When a loved one dies, the last thing family members want to think about or deal with are creditors calling to collect payment on a debt owed to them. Unfortunately, the surviving spouse and family members will have to deal with any debts, but they may not be responsible for paying those debts.
When someone passes away with debt, it doesn’t just disappear. It often defaults to the person’s estate to pay for any outstanding debts. Family members should refrain from dividing up personal items of the deceased until the debt is paid.
However there are a few exceptions to when a deceased family member’s debt is transferred to their spouse, executor or an administrator.
- State laws require the surviving spouse, executor or administrator to pay an outstanding bill or particular debt that is jointly owned.
- The state requires the surviving spouse, executor or administrator to use community property as payment for the deceased’s debt. Community property states include Alaska. If an agreement is signed then community property in the following states can be used to pay off the debt: Arizona, California, Idaho, Louisiana, Nevada, New Mexico, Texas, Washington, and Wisconsin.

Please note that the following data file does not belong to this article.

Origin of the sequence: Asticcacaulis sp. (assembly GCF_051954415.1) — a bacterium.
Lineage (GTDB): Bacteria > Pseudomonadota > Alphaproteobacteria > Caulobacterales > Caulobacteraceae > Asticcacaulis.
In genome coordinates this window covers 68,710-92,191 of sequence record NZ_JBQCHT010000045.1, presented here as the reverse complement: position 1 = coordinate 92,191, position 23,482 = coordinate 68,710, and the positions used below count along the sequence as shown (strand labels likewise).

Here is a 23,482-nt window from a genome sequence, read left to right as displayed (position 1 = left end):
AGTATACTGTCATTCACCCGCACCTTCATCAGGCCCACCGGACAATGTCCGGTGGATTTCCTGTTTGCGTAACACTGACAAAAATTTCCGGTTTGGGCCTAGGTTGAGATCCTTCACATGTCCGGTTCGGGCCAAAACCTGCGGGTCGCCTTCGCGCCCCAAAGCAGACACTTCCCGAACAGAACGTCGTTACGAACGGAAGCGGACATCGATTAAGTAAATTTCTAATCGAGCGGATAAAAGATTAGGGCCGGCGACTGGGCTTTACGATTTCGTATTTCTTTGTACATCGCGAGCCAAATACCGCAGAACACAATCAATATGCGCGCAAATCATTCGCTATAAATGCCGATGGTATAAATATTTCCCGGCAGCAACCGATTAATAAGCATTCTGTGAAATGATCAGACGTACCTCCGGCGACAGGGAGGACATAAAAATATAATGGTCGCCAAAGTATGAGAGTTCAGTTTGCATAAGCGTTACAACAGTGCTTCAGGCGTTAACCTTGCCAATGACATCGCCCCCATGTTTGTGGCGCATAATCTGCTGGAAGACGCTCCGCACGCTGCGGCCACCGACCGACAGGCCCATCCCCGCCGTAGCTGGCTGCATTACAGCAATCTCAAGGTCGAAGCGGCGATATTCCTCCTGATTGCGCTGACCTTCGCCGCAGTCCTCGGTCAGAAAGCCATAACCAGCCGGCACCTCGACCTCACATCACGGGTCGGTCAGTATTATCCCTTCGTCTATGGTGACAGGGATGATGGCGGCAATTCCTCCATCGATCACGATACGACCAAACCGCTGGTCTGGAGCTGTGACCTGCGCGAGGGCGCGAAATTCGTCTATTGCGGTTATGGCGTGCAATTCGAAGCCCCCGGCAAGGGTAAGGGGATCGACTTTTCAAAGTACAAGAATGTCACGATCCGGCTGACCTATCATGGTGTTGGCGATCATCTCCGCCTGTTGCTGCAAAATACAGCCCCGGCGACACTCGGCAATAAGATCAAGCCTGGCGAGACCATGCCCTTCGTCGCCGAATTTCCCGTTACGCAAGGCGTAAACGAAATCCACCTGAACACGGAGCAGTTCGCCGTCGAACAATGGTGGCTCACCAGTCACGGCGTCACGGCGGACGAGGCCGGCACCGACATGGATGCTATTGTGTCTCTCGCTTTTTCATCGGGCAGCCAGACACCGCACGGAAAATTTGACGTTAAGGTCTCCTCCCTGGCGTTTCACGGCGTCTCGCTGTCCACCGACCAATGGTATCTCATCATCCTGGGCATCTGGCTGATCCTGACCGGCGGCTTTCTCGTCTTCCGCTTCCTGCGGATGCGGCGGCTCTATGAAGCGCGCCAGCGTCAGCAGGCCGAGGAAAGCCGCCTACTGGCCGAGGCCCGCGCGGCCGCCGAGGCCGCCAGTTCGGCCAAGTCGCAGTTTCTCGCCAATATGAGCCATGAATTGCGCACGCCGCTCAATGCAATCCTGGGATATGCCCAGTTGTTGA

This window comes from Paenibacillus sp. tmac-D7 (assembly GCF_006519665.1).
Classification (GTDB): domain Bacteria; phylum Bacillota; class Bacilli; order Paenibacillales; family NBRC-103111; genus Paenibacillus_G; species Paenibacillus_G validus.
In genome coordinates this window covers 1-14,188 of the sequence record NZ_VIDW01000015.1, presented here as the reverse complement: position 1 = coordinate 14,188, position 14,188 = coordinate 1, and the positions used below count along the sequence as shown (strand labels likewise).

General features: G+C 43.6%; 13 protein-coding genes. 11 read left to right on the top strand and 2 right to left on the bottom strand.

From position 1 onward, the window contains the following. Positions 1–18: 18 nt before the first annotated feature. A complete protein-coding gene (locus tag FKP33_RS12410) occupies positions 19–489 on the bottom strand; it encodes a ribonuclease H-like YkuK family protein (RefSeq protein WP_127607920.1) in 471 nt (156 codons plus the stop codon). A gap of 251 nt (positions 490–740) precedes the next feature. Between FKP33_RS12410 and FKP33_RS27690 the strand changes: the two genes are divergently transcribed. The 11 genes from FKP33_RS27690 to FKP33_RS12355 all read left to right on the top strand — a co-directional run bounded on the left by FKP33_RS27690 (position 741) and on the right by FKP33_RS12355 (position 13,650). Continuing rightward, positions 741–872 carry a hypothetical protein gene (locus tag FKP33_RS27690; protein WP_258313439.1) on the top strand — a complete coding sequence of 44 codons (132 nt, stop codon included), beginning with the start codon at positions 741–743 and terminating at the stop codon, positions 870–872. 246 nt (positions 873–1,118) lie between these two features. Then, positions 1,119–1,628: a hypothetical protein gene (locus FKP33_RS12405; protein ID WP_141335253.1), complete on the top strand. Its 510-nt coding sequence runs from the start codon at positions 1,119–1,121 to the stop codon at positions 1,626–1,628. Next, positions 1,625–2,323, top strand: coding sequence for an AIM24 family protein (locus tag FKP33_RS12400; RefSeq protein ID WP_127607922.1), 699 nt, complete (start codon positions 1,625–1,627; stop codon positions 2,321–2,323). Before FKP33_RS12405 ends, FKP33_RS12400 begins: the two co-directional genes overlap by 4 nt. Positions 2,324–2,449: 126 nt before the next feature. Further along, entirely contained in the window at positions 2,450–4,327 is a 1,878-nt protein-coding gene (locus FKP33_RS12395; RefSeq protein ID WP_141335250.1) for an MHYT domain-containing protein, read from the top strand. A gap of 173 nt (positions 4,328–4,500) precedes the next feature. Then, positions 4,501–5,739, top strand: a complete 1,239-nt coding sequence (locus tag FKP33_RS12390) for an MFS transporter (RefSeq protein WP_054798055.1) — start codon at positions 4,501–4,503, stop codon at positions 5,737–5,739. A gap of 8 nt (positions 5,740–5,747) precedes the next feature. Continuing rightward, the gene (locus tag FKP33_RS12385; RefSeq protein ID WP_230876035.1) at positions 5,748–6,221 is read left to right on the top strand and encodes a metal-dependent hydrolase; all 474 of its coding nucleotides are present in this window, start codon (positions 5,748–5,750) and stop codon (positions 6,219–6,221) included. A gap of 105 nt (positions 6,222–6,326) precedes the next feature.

- If the surviving spouse, executor or administrator co-signed a loan, they will be responsible for paying off the debt.
- Joint account holders for credit cards will be responsible for all outstanding debt. But an authorized user is not. If you are an authorized user, stop using the credit cards, because it will be seen as fraud.
After the death of a loved one, the surviving spouse, executor or administrator should notify all creditors and credit reporting agencies to prevent any potential identity theft. You should also request a copy of the deceased’s credit report, which will outline any outstanding debt.
If these exceptions don’t apply to your particular situation, then the debt can only be paid by the estate. It is essential to make sure your estate plan is up to date to help avoid any additional financial issues in the future.